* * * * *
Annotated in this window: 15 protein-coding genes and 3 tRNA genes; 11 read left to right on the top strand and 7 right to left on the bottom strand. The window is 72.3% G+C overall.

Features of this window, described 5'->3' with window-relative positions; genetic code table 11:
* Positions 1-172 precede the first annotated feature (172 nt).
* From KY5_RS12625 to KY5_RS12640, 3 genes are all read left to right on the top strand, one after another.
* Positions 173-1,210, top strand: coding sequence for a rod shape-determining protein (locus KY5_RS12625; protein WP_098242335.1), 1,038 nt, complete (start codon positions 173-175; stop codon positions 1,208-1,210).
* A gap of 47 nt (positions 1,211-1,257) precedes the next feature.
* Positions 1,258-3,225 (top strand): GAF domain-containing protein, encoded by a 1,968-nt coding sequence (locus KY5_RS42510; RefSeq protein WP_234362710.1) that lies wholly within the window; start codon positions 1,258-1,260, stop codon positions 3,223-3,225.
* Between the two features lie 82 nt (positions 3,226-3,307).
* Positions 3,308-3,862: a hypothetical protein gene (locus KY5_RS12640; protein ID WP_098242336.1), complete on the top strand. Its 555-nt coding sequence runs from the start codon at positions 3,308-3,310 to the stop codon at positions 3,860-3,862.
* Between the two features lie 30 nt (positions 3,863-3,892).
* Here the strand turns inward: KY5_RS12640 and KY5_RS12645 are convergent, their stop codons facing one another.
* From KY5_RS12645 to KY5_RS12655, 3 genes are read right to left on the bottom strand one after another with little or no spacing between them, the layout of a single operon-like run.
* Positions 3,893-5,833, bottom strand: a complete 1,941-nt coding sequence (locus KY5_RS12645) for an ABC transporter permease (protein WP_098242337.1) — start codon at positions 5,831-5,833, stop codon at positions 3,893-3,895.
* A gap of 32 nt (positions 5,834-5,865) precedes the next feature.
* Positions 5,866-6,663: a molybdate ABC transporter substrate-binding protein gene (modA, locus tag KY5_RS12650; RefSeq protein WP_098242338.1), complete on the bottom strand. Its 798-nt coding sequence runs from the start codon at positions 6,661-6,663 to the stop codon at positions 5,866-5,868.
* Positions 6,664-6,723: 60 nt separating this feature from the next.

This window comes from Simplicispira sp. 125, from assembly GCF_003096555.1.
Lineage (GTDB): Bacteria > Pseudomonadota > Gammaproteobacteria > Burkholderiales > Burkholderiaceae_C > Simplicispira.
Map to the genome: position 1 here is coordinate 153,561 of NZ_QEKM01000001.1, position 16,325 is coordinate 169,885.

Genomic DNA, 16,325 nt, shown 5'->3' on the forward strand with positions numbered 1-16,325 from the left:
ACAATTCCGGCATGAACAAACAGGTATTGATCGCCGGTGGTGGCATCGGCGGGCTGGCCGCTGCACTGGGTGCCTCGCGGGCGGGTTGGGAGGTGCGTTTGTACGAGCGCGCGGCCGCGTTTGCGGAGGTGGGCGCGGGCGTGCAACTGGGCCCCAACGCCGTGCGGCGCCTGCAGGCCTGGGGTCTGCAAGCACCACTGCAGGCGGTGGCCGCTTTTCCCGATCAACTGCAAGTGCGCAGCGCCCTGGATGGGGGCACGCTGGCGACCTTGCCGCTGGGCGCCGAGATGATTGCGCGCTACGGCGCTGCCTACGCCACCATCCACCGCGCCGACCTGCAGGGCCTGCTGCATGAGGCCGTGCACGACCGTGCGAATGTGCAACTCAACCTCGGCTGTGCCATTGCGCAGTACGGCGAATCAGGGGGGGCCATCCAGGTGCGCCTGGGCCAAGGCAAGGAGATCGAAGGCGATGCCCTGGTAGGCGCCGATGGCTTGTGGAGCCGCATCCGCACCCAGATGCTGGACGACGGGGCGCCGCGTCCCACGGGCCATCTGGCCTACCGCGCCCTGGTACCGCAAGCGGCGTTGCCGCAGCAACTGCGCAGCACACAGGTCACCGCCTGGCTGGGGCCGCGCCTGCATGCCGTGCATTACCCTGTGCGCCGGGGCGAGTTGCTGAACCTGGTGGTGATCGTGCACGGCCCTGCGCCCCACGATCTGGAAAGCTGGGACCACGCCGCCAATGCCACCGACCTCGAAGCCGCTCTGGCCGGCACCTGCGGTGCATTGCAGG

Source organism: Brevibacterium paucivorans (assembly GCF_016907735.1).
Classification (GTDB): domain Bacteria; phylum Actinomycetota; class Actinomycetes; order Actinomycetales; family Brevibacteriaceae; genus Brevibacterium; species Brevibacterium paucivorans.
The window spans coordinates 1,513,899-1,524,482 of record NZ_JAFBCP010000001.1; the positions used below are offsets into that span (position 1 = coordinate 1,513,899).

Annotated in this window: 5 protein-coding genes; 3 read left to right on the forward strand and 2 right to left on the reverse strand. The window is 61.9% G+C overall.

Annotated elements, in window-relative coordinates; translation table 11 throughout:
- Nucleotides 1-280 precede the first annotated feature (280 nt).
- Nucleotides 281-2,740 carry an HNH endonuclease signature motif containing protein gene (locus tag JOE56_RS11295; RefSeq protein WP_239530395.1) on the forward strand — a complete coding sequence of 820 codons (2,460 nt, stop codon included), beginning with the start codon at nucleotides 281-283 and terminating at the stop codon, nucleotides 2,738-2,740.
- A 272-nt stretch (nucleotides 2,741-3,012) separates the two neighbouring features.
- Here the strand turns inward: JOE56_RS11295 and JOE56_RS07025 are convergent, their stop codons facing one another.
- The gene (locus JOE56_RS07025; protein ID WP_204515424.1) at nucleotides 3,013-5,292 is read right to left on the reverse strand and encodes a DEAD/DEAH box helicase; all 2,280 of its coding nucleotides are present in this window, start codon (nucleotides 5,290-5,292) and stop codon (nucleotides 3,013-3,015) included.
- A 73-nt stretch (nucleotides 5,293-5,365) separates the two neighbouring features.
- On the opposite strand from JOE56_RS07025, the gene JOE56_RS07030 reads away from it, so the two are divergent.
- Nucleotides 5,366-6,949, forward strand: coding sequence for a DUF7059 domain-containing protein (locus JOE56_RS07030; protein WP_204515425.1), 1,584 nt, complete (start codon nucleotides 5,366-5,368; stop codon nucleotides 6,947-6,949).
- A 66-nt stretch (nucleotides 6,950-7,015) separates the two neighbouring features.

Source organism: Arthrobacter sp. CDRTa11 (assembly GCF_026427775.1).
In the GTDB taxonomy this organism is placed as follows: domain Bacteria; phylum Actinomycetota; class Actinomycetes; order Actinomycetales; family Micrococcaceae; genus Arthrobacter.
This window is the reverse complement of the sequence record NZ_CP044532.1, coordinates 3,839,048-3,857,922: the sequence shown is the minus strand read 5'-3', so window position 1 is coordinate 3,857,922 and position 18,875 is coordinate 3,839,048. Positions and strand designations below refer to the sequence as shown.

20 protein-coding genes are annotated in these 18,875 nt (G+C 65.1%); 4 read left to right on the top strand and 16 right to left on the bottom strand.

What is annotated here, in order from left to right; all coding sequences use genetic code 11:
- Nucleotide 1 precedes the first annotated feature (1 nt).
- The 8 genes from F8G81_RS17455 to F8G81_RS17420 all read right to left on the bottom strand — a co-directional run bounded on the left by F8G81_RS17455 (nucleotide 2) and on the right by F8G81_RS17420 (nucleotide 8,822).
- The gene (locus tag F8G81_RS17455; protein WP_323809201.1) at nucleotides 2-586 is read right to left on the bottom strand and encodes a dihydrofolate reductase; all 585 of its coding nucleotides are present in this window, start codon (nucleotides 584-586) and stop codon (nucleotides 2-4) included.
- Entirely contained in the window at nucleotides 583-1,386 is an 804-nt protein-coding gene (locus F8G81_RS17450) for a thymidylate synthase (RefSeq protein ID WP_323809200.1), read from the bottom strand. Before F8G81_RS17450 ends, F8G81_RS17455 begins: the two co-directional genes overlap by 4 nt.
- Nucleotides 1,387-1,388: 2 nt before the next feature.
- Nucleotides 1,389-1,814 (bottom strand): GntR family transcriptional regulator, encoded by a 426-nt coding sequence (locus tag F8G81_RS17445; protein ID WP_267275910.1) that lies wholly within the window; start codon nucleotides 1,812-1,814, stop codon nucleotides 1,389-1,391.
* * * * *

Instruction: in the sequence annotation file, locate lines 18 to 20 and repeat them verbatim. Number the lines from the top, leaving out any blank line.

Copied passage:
Lineage (GTDB): Bacteria > Pseudomonadota > Gammaproteobacteria > Burkholderiales > Burkholderiaceae_C > Simplicispira.
Map to the genome: position 1 here is coordinate 153,561 of NZ_QEKM01000001.1, position 16,325 is coordinate 169,885.

Genomic DNA, 16,325 nt, shown 5'->3' on the forward strand with positions numbered 1-16,325 from the left: